Radical shifts in party allegiance likely to favour FG and Labour


ANALYSIS:A general election is virtually certain in the coming months: opinion poll support at constituency level suggests Fine Gael on top, Labour in second place and Fianna Fáil in meltdown

DESPITE THE alleged proportionality of our voting system, party strengths in the Dáil never correspond closely to the proportion of votes actually cast in each election. This is because many of the votes cast for smaller parties elect no candidate, which has the effect of swelling the number of candidates elected for the larger parties. In this way, these larger parties get what is described as a “seat bonus”.

However, in 2002 the opposite happened in the case of Fine Gael, which in that year’s election quite exceptionally secured one-sixth fewer seats than its share of the vote would have justified. Leaving aside that eccentric result, which was dramatically reversed in 2007, in the other four elections since 1987, on average one-half of the votes cast for smaller parties and Independents failed to elect any of their candidates.

Accordingly, while polls asking about voting intentions are extremely interesting, it is only where the poll data is applied to individual constituencies that it yields meaningful seat data. Even then, results will, of course, be affected by the personalities of individual candidates – although over the 43 Dáil constituencies, that factor may average out.

Happily, a guide is available to the variations in party support that exist as between individual constituencies – the results of the local elections of June last year.

The data from these 170 local authority constituencies can be converted into figures for the 43 Dáil constituencies. Recent poll data for changes in party allegiance since June last year in Dublin, the rest of Leinster, Munster and Connacht–Ulster – which is set out in Table 1 below – can then be applied to these 2009 local elections data to update these Dáil constituency party support figures.

This table shows just how radical these recent shifts in party allegiance have been, which when applied to individual constituencies, yields the party seat figures in Table 2.

This suggests the kind of election outcome we could expect if the party support pattern continues up to the election.

In the case of Fine Gael, it emerges from the data that almost all of this party’s 45 per cent increase in electoral support occurred between the 2007 general election and the 2009 local elections, but in the case of the other three main parties, their changes in support were not completed by mid-2009, but have been continuing throughout the past year and a half.

The suggested Dáil seat pattern that emerges from Table 2 is, however, subject to several important qualifications – beyond the usual caveat that polls offer only a snapshot of public opinion at a particular instant.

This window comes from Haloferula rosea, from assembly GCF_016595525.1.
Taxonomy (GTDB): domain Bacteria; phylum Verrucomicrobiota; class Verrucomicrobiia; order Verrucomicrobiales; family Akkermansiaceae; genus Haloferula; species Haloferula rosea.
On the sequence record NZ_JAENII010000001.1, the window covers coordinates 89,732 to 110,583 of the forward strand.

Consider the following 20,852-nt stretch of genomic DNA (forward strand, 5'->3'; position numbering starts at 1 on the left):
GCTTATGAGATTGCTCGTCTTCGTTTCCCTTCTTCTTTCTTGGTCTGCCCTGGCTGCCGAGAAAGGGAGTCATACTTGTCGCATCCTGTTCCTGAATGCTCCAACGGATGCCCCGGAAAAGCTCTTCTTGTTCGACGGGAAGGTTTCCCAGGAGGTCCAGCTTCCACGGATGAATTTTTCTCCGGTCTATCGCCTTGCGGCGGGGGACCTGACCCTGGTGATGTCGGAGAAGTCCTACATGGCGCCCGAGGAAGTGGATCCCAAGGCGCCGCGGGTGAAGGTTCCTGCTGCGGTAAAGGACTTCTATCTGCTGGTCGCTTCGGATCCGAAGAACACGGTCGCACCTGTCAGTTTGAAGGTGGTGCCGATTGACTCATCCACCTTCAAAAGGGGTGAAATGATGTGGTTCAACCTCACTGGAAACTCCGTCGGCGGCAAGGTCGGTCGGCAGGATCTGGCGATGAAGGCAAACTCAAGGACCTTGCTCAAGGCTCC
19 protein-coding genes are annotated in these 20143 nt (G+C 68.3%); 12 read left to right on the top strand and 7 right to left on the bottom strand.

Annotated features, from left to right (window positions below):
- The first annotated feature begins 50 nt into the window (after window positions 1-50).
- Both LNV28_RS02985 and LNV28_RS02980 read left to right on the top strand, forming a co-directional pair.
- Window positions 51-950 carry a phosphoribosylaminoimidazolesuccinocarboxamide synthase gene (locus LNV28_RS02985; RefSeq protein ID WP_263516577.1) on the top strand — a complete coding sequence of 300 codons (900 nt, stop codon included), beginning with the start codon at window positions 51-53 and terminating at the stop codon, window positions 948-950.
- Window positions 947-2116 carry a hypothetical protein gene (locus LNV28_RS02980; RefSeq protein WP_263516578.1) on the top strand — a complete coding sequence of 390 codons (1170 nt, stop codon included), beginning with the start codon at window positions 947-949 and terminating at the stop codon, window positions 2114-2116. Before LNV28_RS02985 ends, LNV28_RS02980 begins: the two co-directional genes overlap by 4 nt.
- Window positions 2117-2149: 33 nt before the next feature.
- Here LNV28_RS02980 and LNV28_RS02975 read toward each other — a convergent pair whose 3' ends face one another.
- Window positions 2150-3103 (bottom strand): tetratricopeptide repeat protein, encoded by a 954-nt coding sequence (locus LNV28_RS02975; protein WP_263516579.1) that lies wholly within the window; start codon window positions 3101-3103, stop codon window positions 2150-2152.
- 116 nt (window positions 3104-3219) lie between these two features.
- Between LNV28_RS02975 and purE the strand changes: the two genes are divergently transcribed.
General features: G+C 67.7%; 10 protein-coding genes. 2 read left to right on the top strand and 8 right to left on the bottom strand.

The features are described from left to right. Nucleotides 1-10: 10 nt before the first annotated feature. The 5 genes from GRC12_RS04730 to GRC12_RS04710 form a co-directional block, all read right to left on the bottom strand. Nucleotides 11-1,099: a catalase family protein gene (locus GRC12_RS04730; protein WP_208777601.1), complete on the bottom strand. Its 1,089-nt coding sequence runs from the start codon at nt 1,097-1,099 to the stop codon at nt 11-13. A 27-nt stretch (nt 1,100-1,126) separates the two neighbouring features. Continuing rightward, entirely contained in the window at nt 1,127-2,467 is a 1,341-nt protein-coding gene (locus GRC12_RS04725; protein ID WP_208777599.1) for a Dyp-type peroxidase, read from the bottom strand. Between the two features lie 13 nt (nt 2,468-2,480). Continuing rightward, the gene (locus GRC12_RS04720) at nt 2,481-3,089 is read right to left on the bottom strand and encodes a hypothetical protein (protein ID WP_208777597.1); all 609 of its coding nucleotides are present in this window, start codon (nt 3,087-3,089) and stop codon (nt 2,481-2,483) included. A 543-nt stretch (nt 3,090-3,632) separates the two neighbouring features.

An important way in which the figures in Table 2 may fail to reflect accurately the eventual outcome, in terms of seats won, is the problem that Labour may experience in finding sufficient attractive candidates to enable it to increase at one swoop its Dáil representation by a factor of two-and-a-half.

An absence of local level information makes it very difficult to make any assessment of the extent to which Labour has the capacity on the ground to turn votes into seats.

However, it seems likely that in this important respect, Labour is at a disadvantage vis-a-vis both of the two other principal parties.

Fianna Fáil has the opposite problem. It has at least twice as many TDs as it is likely to be able to elect.

And Fine Gael has a much lesser candidate problem because, having made a breakthrough in the 2007 general election, it needs a much smaller pool of new candidates than Labour does, and also because it seems to have been engaged longer than Labour in the process of building up this pool.

In about 25 constituencies, or three-fifths of the total, Labour needs candidates with a capacity to exploit fully its potential vote, so as to enable it to win seats that now seem to be within its reach.

The Donegal South West byelection result has led some commentators to suggest that Labour support as indicated by the polls may be “softer” than that of other parties.

Another problem for Labour is the fact that, whereas until now it had only one TD in each constituency, in about a dozen cases – mainly but not exclusively in Dublin – it could now face the same problem that Fianna Fáil and Fine Gael have had to cope with over many years – competition, sometimes bitter, between TDs of the same party.

Pre-election poll figures for Independents sometimes underestimate the electoral performance of such candidates.

Support for Independents in such surveys may be underestimated simply because while voters know in advance what political parties will be seeking their support, new Independent candidates, some of whom may prove attractive to voters in particular constituencies, may emerge only after the election has been called.

There are indications that if more Independents were to be elected than is implied by the data in Table 2, the party most likely to suffer in this election would be Fianna Fáil.

On the other hand, it has been suggested that the polls underestimate slightly support for Fianna Fáil, because the unpopularity of that party may discourage some of its loyal supporters from admitting to pollsters their intention to vote for it. It would not surprise me to find this factor adding a couple of percentage points to Fianna Fáil’s latest poll percentage.

It is also possible that in the next Red C poll, Fianna Fáil’s share of the vote could fall below the 17 per cent that was recorded for it before the EU, ECB and IMF arrived here.

Garret FitzGerald was taoiseach from July 1981 to February 1982 and December 1982 to March 1987

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